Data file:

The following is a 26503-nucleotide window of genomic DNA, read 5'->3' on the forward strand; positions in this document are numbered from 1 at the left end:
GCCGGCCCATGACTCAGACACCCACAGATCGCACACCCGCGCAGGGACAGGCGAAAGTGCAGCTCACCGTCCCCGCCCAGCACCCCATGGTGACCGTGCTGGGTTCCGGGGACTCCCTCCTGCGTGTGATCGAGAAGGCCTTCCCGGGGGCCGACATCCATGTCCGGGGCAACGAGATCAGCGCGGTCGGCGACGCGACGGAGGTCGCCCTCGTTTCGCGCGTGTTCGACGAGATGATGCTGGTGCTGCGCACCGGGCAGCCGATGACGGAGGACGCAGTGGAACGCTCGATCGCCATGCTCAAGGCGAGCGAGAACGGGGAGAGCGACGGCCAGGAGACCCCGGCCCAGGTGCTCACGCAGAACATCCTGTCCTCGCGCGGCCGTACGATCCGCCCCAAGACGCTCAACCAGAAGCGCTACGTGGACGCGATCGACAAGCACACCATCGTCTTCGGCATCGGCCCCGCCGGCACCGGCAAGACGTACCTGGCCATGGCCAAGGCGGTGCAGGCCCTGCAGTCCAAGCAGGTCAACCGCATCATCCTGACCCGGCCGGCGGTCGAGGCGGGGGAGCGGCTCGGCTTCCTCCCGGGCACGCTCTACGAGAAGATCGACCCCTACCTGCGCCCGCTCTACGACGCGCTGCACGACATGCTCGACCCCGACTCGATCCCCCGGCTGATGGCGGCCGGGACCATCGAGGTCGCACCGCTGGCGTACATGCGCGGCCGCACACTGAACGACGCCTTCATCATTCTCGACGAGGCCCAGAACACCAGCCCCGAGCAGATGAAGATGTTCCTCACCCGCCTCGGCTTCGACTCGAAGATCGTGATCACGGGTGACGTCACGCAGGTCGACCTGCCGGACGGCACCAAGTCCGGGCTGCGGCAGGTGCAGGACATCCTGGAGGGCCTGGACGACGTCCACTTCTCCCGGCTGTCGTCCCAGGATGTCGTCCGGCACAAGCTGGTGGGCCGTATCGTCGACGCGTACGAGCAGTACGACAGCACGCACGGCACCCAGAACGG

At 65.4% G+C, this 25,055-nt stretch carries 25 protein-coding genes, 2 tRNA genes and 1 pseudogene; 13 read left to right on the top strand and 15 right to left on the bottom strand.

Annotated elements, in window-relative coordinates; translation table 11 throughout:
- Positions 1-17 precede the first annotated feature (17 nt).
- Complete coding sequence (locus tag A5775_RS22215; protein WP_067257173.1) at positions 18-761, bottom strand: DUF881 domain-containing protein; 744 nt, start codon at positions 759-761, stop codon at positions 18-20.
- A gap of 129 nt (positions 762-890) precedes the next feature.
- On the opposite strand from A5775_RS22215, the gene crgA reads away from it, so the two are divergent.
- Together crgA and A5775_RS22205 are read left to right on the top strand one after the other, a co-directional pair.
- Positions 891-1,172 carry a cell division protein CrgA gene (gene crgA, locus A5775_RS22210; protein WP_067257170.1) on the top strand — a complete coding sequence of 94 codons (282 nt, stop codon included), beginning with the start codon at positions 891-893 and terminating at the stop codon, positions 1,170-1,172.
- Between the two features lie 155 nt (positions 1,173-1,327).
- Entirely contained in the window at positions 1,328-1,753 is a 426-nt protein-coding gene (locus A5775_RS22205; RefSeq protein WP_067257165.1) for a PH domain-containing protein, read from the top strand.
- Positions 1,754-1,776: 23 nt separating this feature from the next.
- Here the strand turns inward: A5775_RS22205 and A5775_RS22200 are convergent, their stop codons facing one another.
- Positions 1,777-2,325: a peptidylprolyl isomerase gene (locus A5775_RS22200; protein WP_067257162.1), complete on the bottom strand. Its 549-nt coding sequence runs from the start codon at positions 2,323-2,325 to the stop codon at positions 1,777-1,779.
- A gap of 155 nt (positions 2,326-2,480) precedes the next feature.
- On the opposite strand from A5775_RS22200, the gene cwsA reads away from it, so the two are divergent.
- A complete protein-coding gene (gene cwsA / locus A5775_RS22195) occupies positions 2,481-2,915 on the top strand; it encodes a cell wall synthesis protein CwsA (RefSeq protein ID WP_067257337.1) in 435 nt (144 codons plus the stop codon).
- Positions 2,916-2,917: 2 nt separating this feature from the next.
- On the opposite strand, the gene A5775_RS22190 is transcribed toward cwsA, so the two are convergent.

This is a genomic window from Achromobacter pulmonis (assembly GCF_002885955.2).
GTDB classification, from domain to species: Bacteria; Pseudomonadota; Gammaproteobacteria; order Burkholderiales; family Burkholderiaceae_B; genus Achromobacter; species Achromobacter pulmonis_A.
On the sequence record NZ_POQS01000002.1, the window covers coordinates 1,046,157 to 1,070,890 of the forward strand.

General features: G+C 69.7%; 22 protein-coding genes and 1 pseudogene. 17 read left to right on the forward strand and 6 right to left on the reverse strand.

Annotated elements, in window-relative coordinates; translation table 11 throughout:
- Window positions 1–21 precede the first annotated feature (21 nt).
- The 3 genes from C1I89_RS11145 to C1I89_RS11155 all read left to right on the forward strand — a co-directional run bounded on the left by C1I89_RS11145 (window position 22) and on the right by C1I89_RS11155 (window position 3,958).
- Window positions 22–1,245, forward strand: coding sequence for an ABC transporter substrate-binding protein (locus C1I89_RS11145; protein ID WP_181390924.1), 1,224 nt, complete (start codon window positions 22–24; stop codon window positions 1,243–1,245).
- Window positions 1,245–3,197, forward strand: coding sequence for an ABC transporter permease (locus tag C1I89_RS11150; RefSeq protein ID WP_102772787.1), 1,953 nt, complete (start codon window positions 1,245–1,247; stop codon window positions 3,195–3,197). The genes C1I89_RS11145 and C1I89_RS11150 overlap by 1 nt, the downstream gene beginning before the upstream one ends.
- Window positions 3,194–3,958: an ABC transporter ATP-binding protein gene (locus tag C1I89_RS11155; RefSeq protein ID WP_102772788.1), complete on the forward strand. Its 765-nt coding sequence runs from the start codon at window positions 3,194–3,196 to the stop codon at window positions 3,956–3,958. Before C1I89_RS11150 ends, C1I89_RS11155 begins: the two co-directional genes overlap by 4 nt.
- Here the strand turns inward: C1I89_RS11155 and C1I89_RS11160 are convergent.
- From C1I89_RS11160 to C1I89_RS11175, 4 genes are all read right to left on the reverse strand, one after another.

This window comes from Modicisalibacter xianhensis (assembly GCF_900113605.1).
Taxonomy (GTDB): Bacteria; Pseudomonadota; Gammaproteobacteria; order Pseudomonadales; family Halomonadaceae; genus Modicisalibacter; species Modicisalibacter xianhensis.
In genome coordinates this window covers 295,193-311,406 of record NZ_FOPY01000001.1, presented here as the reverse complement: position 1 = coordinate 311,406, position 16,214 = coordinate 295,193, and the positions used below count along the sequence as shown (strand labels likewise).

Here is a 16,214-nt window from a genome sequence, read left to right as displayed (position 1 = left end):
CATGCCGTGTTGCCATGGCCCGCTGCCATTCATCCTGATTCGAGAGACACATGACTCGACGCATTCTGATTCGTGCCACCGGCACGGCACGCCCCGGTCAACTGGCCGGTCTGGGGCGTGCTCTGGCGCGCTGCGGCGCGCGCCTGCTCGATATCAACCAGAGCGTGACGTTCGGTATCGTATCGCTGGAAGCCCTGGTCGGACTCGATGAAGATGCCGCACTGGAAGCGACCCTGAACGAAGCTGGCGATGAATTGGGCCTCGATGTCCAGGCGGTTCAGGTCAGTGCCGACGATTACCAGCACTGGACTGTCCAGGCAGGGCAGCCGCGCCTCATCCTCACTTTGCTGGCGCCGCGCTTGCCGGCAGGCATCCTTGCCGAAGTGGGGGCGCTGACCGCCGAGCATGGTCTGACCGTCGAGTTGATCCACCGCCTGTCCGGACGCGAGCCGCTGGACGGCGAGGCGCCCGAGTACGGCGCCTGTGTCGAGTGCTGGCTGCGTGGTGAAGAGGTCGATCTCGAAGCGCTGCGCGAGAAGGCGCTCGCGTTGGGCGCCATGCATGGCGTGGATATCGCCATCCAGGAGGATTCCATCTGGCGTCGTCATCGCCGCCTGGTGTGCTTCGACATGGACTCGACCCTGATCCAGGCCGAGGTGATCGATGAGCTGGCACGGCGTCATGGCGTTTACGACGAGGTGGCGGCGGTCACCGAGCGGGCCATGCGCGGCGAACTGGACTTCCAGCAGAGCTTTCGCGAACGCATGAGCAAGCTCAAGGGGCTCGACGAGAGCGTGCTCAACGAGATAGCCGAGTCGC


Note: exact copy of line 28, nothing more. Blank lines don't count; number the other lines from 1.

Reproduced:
- Window positions 22–1,245, forward strand: coding sequence for an ABC transporter substrate-binding protein (locus C1I89_RS11145; protein ID WP_181390924.1), 1,224 nt, complete (start codon window positions 22–24; stop codon window positions 1,243–1,245).